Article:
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Quick Sort

Quick Sort is a divide-and-conquer algorithm that works by selecting a pivot element from the list and partitioning the other elements into two sublists, according to whether they are less than or greater than the pivot.

The sublists are then recursively sorted, and the results are combined to produce the final sorted list.

Here’s how the Quick Sort algorithm works:

  • Choose a pivot element from the list. This can be done randomly, or by selecting the first, last, or middle element of the list.
  • Reorder the list so that all elements less than the pivot come before it, and all elements greater than the pivot come after it. This is called partitioning.
  • Recursively apply steps 1-2 to the sublists of elements less than and greater than the pivot.
  • Combine the sorted sublists, along with the pivot, to obtain the final sorted list.

Example:

Consider the following unsorted list of integers: [5, 3, 8, 2, 1].

Step 1:

  • Choose the pivot element. For this example, let’s choose the first element as the pivot: 5.

Step 2:

  • Reorder the list so that all elements less than 5 come before it, and all elements greater than 5 come after it. The list becomes: [3, 2, 1, 5, 8].

Step 3:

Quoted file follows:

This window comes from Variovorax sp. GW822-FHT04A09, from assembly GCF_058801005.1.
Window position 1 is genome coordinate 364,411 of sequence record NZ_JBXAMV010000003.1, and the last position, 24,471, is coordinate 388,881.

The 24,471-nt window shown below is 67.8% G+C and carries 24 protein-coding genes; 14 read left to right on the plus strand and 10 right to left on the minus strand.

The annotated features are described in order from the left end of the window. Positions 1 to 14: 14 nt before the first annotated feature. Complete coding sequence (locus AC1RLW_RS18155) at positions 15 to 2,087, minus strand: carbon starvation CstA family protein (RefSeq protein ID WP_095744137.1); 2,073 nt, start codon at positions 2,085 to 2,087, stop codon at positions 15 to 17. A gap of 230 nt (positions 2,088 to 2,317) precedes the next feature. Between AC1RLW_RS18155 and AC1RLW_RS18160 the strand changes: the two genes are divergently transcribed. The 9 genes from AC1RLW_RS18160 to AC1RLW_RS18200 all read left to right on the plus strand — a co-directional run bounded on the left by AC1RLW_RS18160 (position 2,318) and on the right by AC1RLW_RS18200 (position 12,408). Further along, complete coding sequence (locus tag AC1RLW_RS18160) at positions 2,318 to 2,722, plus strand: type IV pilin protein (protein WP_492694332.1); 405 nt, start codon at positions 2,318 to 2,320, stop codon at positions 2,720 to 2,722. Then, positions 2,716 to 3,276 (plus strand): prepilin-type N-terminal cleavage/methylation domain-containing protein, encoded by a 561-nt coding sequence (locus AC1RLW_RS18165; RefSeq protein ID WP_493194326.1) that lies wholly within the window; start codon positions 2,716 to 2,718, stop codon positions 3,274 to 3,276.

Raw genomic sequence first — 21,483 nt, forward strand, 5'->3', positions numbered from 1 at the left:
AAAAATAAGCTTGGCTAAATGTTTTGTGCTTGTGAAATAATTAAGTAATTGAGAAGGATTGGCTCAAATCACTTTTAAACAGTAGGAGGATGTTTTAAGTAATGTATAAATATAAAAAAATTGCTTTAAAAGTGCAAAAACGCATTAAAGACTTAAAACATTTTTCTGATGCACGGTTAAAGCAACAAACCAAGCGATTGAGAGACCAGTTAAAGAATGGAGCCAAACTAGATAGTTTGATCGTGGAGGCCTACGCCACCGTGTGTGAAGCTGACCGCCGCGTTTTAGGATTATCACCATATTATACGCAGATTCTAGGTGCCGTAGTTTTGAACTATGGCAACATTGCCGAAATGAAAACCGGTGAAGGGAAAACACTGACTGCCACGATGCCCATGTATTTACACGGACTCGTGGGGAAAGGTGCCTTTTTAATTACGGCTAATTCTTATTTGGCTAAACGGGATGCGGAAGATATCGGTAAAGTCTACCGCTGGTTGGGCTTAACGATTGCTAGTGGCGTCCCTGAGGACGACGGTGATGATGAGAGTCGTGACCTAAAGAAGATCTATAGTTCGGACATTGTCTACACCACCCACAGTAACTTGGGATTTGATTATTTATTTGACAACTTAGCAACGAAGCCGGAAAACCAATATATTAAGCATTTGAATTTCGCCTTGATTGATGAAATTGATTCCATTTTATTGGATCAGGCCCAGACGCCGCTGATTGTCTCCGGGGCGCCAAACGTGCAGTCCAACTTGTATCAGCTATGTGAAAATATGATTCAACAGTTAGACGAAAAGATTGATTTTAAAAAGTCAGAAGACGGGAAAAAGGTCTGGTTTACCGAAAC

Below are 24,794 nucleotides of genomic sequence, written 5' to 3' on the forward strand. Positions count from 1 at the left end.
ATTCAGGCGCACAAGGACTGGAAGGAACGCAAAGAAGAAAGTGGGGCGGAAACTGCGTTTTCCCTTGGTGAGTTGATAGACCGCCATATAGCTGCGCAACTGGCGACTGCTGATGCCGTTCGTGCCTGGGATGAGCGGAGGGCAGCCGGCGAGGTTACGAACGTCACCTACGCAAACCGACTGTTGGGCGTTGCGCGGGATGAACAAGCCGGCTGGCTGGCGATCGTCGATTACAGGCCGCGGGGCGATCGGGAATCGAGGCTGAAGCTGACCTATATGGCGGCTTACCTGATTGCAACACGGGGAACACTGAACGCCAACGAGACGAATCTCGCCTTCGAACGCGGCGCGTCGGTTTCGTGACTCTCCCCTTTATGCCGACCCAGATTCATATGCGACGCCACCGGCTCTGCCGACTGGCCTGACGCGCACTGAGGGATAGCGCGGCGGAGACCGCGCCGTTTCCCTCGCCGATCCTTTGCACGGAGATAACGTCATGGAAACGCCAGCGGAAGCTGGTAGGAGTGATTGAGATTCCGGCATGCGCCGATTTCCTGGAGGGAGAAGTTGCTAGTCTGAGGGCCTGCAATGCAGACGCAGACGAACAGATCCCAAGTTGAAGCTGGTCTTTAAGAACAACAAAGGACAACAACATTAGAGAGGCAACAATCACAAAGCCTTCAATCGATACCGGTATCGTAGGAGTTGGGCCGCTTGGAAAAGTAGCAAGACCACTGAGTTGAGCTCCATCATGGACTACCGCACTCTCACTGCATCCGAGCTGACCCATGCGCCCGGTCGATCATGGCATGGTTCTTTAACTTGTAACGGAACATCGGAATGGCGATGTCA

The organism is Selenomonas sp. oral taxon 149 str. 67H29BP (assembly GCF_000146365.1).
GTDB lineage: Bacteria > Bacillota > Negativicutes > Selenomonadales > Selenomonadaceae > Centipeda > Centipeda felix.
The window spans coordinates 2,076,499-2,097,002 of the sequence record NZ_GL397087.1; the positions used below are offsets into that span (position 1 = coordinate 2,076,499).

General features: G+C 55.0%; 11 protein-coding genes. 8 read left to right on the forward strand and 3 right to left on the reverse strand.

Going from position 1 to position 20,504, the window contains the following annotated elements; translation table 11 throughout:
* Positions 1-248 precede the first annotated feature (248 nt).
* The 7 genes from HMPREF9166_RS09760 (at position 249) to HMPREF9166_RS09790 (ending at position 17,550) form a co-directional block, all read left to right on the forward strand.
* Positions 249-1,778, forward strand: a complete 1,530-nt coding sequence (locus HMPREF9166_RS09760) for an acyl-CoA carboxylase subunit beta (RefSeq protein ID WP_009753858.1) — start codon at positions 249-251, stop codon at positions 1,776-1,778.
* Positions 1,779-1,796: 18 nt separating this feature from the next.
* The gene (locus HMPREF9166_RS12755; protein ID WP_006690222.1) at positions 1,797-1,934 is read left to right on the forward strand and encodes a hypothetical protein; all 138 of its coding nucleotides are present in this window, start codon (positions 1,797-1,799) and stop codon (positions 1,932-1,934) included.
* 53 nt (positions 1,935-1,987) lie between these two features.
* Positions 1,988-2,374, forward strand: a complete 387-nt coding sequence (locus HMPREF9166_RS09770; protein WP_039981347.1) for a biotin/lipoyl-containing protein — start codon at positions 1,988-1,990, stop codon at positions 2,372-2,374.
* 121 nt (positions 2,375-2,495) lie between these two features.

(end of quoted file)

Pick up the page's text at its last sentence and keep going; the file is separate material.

• Recursively apply Quick Sort to the sublists [3, 2, 1] and [8].
    • For the sublist [3, 2, 1]:
      • Choose the pivot. Let’s choose the first element, which is 3.
      • Reorder the sublist: [1, 2, 3].
    • For the sublist [8]:
      • Since it contains only one element, no further sorting is needed.

Step 4:

  • Combine the sorted sublists [1, 2, 3] and [8], along with the pivot 5, to obtain the final sorted list: [1, 2, 3, 5, 8].

The list is now sorted in ascending order: [1, 2, 3, 5, 8].

Quick Sort has a time complexity of O(n log n) in the average and best cases, where ‘n’ is the number of elements in the list.

However, in the worst case (when the pivot selection is unbalanced), it can have a time complexity of O(n^2).

Nevertheless, Quick Sort is efficient for large lists and is often used in practice due to its good average-case performance.